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Tabitha NZ Trust
c/- 12 Cellarmans Street
Te Atatu Peninsula
Waitakere City 0610
May 21, 2014
Dear friends and partners,
This is the time of the year when schools in the region close for their long summer break. Miraculously it’s also a few weeks before my daughter Miriam finishes grade 9 – a year of tremendous growth and awareness for my girl – a year when yearend exams have become a part of her life and a part of mine – but we survived and are grateful.
This is also the time of the year when school calendars are out for the following school year – it is also Tabitha’s time of the year for house building schedules – so I would ask all of you who come regularly for house building – whether or not you are a school team – to send us your dates. It would help us so much in our planning as our own plans and budgets are being made for the following program year.
House building has had an enormous impact on so many people – over the years so many of you have shared with us your own personal impacts. I often get the question - but what about Cambodians? Miriam, attends the International School of Phnom Penh (ISPP). Every year the grade 10-11s go house building. One of the privileges is always that I can share my thoughts with all the students – but most importantly with the Cambodian students. This year I was very privileged to receive several reflections of their trip –their own personal journey – a journey very different from all of us because for these young people – it is personal.
The first learning outcome I would like to address is 'undertaking new challenges'. The phrase new challenges before meant little to me; it meant taking on new things and just experimenting with possibilities, example sports and languages. However, the orientation at the Tabitha main headquarters led me to a realization that the term new challenges is far broader than I had thought it was, and can also be used to describe a change in lifestyle. The one most important thing that was demanded from us house builders was respect. Respect. True, as the founder of the organization had said, our generation is a rather spoilt generation. We do not fully understand the word respect, and nor can we fully understand what hardships in life really meant. The fact that the one thing she had stressed on was just respect really surprised me, and my first reaction was that even without having to stress on it, respect is needed wherever we go and for whatever we do and that it was obvious. I did not realize, though, the gravity of the term, until the one hour long orientation was over, and until I started to grasp the reason behind her words. Thus, I concluded that being respectful is the most important 'new challenge' in this activity. Compared to this, the nailing of floorboards - my previous 'new challenge' - seems rather insignificant.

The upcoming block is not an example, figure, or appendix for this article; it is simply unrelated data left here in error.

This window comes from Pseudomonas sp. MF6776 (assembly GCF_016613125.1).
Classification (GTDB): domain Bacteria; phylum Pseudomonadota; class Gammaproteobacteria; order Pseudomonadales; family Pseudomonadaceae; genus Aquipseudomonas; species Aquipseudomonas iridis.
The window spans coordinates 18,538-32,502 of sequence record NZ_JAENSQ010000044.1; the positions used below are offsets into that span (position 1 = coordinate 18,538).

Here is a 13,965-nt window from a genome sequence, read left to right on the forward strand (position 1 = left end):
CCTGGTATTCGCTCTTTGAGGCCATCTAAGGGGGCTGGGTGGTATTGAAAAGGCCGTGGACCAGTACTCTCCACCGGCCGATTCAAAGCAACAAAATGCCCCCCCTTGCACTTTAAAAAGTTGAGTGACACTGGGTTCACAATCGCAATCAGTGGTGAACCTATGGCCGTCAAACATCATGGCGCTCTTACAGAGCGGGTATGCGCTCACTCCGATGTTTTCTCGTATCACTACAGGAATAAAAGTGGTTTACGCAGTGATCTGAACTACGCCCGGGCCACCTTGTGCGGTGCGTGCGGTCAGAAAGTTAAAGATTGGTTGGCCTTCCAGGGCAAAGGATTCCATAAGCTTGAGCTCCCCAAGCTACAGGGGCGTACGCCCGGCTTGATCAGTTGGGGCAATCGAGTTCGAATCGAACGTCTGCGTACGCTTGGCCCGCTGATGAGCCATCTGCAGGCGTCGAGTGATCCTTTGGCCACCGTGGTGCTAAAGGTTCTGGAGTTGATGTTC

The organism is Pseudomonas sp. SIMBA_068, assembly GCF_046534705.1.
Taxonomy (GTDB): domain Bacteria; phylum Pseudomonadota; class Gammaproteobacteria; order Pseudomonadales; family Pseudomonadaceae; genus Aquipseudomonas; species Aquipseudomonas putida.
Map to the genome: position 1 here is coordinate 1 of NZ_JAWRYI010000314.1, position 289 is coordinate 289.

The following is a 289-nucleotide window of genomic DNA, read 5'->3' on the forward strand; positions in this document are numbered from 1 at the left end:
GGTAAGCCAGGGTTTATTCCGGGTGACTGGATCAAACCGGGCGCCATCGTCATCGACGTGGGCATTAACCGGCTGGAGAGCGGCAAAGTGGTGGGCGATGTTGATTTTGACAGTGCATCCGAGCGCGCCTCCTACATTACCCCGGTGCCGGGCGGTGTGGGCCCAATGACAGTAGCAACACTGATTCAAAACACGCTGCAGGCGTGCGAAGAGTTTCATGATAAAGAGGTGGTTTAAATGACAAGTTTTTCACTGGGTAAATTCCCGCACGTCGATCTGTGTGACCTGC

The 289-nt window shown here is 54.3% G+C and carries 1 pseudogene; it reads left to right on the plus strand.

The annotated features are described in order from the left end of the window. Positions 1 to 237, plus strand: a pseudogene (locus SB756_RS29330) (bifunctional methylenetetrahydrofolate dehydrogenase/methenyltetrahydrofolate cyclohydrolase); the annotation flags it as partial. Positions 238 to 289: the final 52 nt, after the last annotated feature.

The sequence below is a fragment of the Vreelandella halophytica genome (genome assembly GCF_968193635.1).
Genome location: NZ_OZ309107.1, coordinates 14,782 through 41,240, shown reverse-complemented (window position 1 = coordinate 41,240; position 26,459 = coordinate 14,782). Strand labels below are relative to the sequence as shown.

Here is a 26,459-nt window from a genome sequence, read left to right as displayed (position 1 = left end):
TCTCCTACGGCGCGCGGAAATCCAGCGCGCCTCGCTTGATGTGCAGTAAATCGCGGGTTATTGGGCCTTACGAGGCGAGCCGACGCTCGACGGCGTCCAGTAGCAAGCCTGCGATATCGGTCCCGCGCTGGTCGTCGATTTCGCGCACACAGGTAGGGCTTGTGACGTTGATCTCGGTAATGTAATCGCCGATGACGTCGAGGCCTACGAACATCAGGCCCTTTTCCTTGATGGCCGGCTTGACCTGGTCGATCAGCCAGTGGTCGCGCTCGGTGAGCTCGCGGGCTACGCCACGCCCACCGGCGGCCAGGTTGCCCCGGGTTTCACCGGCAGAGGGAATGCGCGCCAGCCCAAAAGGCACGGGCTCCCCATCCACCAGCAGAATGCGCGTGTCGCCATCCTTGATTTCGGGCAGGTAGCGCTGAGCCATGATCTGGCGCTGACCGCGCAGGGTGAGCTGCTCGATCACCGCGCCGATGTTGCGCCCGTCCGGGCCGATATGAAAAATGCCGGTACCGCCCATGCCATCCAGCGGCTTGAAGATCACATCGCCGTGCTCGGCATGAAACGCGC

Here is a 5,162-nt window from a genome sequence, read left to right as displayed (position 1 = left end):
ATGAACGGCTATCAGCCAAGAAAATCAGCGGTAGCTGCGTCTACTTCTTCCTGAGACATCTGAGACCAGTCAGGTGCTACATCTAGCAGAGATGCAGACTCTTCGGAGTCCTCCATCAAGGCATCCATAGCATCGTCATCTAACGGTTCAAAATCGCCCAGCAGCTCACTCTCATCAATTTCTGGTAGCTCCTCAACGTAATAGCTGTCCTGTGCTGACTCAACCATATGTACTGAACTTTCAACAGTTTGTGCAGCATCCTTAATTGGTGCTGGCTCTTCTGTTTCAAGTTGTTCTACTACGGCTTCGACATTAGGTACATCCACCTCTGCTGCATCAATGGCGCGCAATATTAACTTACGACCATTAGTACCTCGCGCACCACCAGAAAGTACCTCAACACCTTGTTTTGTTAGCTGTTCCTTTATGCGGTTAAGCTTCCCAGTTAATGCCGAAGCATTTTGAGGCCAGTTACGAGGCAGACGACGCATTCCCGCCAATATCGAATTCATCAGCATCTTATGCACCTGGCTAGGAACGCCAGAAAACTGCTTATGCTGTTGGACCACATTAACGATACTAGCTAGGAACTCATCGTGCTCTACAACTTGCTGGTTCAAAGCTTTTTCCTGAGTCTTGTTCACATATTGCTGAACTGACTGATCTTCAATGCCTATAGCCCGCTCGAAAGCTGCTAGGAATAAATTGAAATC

Lastly, in this reflection, I would like to thank Ms.Gardner and Tabitha House Building for giving me this opportunity. I was not only taught about the implications of this house building job, but I was reminded of important life values. Most especially, when during orientation it was said "our faces are going to be the last thing [they] think of the day [they] die", I was reminded about how we forget what really matters. These people will judge us by the good we do not by who we were, or where we are from. In our easy lives, we tend to complain, and when not given enough attention, we automatically assume "nobody cares", forgetting the people who DO care. I was reminded once again of how we take things for granted, how we are never really thankful for what we receive. Unlike these people who have only seen "evil" and once given something good, never really forget the feeling of gratitude. The sad thing is that for now, I am reminded, but I know as a fact that in a couple days time - maybe a week - I will forget once again.